EFF Sues DOJ Over Its Refusal To Release FISA Court Documents Pertaining To Compelled Technical Assistance

from the EFF:DOJ::Coroner:Dr.-Nick dept

Given the heightened interest in the government's efforts to compel companies like Apple to break into their own products for them, the EFF figured it would be a good time to ask the government whether it had used FISA court orders to achieve these ends.

Naturally, the government would rather not discuss its efforts to force Apple, et al. to cough up user data and communications. Hence the secrecy surrounding its use of NSLs, subpoenas and gag orders. Hence, also, its desire to keep cases involving All Writs Acts orders under seal if possible. Hence also (also) its refusal to discuss the secret happenings in its most secret court.

The EFF filed FOIA requests with the DOJ in October of last year and followed up with more in March. The October request sought documents about FISA court decisions related to requests for technical assistance from US companies. After a few months of back-and-forth, the DOJ claimed only two responsive documents were found -- neither of which was a court decision… and neither of which would be released.

The EFF's most recent request broadened the search parameters in hopes of landing more responsive documents.

Any “decision, order, or opinion issued by the Foreign Intelligence Surveillance Court or the Foreign Intelligence Surveillance Court of Review (as defined in section 601(e)),” issued from 1978 to June 1, 2015, “that includes a significant construction or interpretation of any provision of law, including any novel or significant construction or interpretation of the term ‘specific selection term.’”
It also requested the same documents for the period of June 2015 to the present. As of this point, it has yet to receive a response.

The EFF is now suing the DOJ for wrongfully withholding responsive documents and other violations of FOIA regulations, including "performing inadequate searches."

The documents it's seeking are of significant public interest, especially now that the FBI's All Writs-enabled technical assistance demands are at the center of a second war over encryption. As staff attorney Nate Cardozo points out, the devices and services used by millions of Americans shouldn't be subject to the whims of secret courts relying wholly on government ex parte presentations and submissions.
“If the government is obtaining FISC orders to force a company to build backdoors or decrypt their users’ communications, the public has a right to know about those secret demands to compromise people’s phones and computers,” said Cardozo. “The government should not be able to conscript private companies into weakening the security of these devices, particularly via secret court orders.”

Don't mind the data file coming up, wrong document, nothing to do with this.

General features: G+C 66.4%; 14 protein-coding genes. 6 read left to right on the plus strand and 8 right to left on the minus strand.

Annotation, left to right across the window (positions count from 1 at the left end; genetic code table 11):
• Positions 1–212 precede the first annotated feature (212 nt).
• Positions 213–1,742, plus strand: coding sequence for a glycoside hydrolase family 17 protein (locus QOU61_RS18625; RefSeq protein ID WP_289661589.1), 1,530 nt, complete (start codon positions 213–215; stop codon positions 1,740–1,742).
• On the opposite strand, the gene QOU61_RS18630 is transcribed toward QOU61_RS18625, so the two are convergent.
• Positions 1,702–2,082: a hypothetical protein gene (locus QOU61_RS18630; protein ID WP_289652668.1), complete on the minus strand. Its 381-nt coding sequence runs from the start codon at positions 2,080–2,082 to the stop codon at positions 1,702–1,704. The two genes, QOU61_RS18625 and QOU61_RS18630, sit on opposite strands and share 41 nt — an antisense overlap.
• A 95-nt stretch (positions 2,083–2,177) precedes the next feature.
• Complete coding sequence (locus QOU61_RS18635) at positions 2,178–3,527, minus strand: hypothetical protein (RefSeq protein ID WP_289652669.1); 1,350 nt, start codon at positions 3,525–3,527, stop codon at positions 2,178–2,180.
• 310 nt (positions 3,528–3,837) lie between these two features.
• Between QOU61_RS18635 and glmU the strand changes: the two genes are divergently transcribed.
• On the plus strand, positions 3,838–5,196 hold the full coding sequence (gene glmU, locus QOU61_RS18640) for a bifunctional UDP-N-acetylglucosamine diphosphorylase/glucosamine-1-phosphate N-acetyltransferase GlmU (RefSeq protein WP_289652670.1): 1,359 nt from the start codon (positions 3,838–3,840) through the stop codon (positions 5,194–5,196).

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  • identicon
    Anonymous Coward, 20 Apr 2016 @ 12:58pm

    In the land of the free, the only freedom the government is interested in is the freedom to do whatever it likes to subjugate it citizens.

    reply to this | link to this | view in chronology ]

  • identicon
    Anonymous Coward, 20 Apr 2016 @ 1:33pm

    Yet again, the criminals in power try and end-run around the laws that they helped to write and enforce.

    When is the US administration going to learn?

    reply to this | link to this | view in chronology ]

  • icon
    Whatever (profile), 20 Apr 2016 @ 4:20pm

    I think part of the problem for the EFF here is that their FOIA request may be so general in nature, and so wide spread, that it would take an exhaustive search of every "enforcement" department to try to track down records that match. It's not a small request.

    "The documents it's seeking are of significant public interest, especially now that the FBI's All Writs-enabled technical assistance demands are at the center of a second war over encryption."

    They may also not exist if this is something that has not happened in the manner EFF seeks. It would seem that most companies are much more willing than Apple to help out, and aren't letting it get to the level of having a court order their help, rather they are helping a long time before the case ends up there. So there may be NO records that truly match their request, but many that are close and need to be reviewed.k

    EFF's lawsuit may not in the end have merit. They may have created the conditions under which their request wouldn't be answered quickly.

    reply to this | link to this | view in chronology ]

  • identicon
    Anonymous Coward, 20 Apr 2016 @ 6:26pm

    A bigger gang of criminals than those without badges

    reply to this | link to this | view in chronology ]

  • identicon
    Anonymous Coward, 21 Apr 2016 @ 6:16am

    You have to wonder what kind of effect this could have on the SCOTUS vacancy.

    So now you have a situation where the Cartman Court (FISA) could embarrass a number of very large corporations that have a history of diddling elected officials. It is not like you'd expect the FISA judges not to be bucking for SCOTUS themselves. So there would appear to be a conflict of interests here. Not that FISA hasn't always been a conflict of Interest since it violates the separation of powers doctrine.

    I imagine they'll have to hold a skull and bones ceremony to figure out what to do, like they did in 2000.

    reply to this | link to this | view in chronology ]

  • identicon
    Christenson, 21 Apr 2016 @ 5:35pm

    Damn...every bit must be pried loose with a lawsuit!

    http://ia801505.us.archive.org/0/items/gov.uscourts.dcd.178502/gov.uscourts.dcd.178502.docket.html

    AO of the courts being sued for illegally high PACER fees.

    Expecting a separate techdirt post!

    reply to this | link to this | view in chronology ]


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